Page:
May 2016 E-Journal Club

May 2016 traineeship group photoGreetings,

We hosted clinicians from Buena Park, CA; Jackson, CA; Charlotte, NC; and San José, Costa Rica during our May traineeship.  Charlottesville was unseasonably cool and wet for May, but at least our trainees did get a view of the mountains on Monday.

Our journal club in May focused on the difference between continuous and bolus EN in terms of the effect on glycemic control and variability and tube feeding provision in critically ill adults.

May Citation:

Evans DC, Forbes R, Jones C, et al. Continuous versus bolus tube feeds: Does the modality affect glycemic variability, tube feeding volume, caloric intake, or insulin utilization? Int J Crit Illn Inj Sci. 2016 Jan-Mar;6(1):9-15.


This was a single-center, randomized, unblinded study comparing continuous with bolus feeding in 50 adult surgical and neurologic ICU patients who received a PEG tube.  The primary study objective was to compare the effect of different EN regimens on glucose variability and insulin utilization. Secondary outcomes included the incidence of hypoglycemic episodes (glucose ≤ 75 mg/dl), EN volume received, calorie intake, and time to ≥ 80% of nutrition goal.  Additional data collected included EN formulas used, patient demographics, Acute Physiology and Chronic Health Evaluation (APACHE) II scores, Simplified Acute Physiology Score (SAPS) II, and the Glasgow coma scale (GCS).

The ICU protocol was sliding scale insulin every 6 hours for blood glucose values >120 mg/dL. A continuous insulin infusion could be initiated for two consecutive glucose measurements >200 mg/dL (or at the discretion of an intensivist). Ultimately, glucose measurements were obtained over a range between every 1-8 hours, and then all glucose measurements were divided into 12 hour periods.  Glucose variability was calculated by recording the first, last, lowest and highest glucose measurement for each time period, then determining serial differences between the maximum and the minimum value for each standardized time period.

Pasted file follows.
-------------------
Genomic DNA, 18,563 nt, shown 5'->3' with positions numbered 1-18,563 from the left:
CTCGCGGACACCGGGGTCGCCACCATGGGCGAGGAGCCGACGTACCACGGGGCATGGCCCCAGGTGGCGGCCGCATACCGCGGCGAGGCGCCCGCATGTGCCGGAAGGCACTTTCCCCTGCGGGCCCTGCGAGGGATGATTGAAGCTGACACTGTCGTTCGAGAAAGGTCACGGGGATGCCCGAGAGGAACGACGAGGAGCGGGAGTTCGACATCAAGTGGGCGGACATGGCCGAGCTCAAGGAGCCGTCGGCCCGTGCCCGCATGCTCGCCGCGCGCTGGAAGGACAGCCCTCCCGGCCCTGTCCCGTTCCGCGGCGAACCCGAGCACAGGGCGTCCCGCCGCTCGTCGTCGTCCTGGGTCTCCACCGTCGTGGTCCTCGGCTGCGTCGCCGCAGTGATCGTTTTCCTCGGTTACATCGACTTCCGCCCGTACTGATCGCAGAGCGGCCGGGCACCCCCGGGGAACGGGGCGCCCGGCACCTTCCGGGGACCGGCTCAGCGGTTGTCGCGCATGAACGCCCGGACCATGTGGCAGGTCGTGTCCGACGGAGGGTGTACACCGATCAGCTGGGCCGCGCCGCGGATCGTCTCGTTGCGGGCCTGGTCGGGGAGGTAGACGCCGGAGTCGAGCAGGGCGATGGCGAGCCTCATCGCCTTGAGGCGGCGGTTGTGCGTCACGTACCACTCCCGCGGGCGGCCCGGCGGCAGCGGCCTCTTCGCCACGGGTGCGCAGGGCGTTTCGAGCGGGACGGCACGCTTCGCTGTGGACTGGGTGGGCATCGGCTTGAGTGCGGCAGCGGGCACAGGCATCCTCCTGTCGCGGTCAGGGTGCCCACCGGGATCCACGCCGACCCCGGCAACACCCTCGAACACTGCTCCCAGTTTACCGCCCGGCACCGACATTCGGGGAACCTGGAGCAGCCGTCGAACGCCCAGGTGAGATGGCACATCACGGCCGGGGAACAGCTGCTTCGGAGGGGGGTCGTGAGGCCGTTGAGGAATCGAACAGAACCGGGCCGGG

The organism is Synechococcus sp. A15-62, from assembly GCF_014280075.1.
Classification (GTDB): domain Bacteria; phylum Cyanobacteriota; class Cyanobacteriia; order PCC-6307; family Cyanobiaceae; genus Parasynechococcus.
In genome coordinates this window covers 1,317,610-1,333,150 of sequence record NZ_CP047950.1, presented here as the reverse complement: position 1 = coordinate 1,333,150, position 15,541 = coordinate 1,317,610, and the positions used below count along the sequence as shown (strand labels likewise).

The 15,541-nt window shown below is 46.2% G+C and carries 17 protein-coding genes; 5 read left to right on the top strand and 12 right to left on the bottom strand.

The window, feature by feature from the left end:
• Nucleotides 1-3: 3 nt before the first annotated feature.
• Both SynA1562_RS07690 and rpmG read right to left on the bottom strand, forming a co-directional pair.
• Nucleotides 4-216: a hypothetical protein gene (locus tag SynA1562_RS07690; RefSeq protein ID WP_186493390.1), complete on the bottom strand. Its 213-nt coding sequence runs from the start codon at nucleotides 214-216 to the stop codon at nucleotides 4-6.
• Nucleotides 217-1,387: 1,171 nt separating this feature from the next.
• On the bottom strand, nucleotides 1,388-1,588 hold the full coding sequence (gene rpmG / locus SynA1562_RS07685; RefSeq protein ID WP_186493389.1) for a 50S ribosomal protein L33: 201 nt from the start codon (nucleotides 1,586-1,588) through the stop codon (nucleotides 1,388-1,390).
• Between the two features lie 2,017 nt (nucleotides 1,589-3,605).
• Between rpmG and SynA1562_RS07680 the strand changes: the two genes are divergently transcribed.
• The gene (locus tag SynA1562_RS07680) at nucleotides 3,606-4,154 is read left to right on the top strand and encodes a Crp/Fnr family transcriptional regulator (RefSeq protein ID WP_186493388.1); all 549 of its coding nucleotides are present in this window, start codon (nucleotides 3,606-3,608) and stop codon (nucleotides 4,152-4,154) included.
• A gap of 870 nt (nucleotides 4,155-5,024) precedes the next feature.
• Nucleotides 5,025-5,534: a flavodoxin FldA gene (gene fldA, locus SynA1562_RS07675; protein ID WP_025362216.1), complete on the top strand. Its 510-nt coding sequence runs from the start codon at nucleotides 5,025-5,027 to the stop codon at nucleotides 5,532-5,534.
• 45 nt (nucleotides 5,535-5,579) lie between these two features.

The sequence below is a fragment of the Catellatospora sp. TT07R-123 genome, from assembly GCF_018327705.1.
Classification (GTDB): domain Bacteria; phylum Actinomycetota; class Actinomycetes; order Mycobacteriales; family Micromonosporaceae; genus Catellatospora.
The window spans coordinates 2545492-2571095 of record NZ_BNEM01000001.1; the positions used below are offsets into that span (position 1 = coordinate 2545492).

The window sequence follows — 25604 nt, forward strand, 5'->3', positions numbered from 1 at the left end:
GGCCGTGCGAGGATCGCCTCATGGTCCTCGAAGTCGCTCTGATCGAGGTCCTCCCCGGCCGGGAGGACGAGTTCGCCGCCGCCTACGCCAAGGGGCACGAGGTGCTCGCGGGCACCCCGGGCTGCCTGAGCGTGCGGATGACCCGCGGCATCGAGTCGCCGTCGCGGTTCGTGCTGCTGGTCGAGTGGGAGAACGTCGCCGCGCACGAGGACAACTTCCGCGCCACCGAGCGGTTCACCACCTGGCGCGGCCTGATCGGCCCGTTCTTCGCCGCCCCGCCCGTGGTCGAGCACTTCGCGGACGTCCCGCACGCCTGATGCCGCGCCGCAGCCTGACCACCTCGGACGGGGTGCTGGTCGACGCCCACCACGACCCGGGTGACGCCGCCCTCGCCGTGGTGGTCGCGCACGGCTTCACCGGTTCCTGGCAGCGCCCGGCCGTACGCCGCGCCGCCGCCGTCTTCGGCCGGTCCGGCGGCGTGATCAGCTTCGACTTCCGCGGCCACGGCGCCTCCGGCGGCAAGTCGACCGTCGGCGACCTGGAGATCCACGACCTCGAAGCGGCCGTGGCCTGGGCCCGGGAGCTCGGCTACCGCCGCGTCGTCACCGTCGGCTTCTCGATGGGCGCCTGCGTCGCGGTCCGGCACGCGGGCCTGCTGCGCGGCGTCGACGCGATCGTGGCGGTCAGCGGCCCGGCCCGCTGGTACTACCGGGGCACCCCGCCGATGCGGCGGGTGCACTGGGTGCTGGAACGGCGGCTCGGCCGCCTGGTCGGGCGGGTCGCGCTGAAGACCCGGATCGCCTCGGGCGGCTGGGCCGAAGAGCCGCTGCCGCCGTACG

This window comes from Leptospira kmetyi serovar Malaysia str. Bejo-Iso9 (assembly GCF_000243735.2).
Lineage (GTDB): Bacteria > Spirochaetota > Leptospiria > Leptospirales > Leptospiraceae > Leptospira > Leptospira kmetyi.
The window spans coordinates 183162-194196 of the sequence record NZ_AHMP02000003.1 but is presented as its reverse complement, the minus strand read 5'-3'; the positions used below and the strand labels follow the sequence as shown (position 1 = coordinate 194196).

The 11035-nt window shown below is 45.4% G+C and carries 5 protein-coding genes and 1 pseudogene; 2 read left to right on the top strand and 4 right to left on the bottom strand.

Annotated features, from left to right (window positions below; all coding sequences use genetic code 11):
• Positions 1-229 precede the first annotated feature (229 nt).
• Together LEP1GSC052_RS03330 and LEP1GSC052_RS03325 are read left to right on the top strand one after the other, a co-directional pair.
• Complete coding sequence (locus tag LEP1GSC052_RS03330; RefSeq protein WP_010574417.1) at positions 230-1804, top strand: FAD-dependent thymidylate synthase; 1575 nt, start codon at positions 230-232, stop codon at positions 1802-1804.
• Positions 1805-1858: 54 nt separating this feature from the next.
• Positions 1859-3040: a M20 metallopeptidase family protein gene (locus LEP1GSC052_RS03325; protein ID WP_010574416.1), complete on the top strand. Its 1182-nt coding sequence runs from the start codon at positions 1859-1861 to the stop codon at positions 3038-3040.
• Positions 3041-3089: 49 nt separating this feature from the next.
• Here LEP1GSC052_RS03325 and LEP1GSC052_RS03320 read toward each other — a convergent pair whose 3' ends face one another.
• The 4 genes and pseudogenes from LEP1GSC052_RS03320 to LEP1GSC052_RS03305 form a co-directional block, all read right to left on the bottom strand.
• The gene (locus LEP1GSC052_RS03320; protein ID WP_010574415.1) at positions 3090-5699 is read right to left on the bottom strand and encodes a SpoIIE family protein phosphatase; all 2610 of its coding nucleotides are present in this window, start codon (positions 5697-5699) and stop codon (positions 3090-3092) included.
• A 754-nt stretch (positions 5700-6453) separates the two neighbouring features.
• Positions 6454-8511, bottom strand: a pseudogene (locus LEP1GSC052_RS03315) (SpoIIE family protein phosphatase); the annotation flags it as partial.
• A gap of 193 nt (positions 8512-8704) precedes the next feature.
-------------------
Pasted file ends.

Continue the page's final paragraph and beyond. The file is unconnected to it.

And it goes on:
Glucose measurements for the bolus-fed group were recorded before each feeding was infused.

Inclusion and Exclusion Criteria:

Inclusion criteria:

Admission to the ICU, age ≥18 years and ≤89 years, PEG placement during ICU admission and attainment of informed consent.

Exclusion criteria:

Pregnancy, prisoner status or contraindication to PEG placement.

Major Results:

Fifty patients were enrolled in the study and no patients died during the study period (up to 18 days post-PEG). There were no meaningful imbalances between study groups and the mean BMI was 30.6 ±8.

After the initial 12-hour time period, there were no significant differences in the primary outcome of glucose variability between the groups during the next 34 study periods, and no statistical differences in insulin use between the two groups. There were no significant differences in the secondary outcomes of median time to ≥ 80% goal nutrition, TF interruptions, and incidence of hypoglycemia. Tube feeding volume and calorie intake were not significantly different between groups, with the exception of mean feeding volume that was higher for the bolus group during the first 12-hour period.

Glucose variability decreased over time, such that the variability during the first time period was significantly greater than during the last time period (P < 0.05). In contrast, insulin use significantly increased towards the mid-point of the data analysis period (17th time period) and then decreased toward the final recorded period (34th time period, P < 0.05).

Author’s Conclusions:

The choice of continuous or bolus EN does not affect glucose variability, insulin utilization, median time to ≥80% goal nutrition or incidence of hypoglycemia. Providers should not feel limited to either type of feeding modality related to concerns for glucose variability or insulin usage and should consider other factors such as resource utilization, ease of administration, or institution/unit and patient-specific considerations.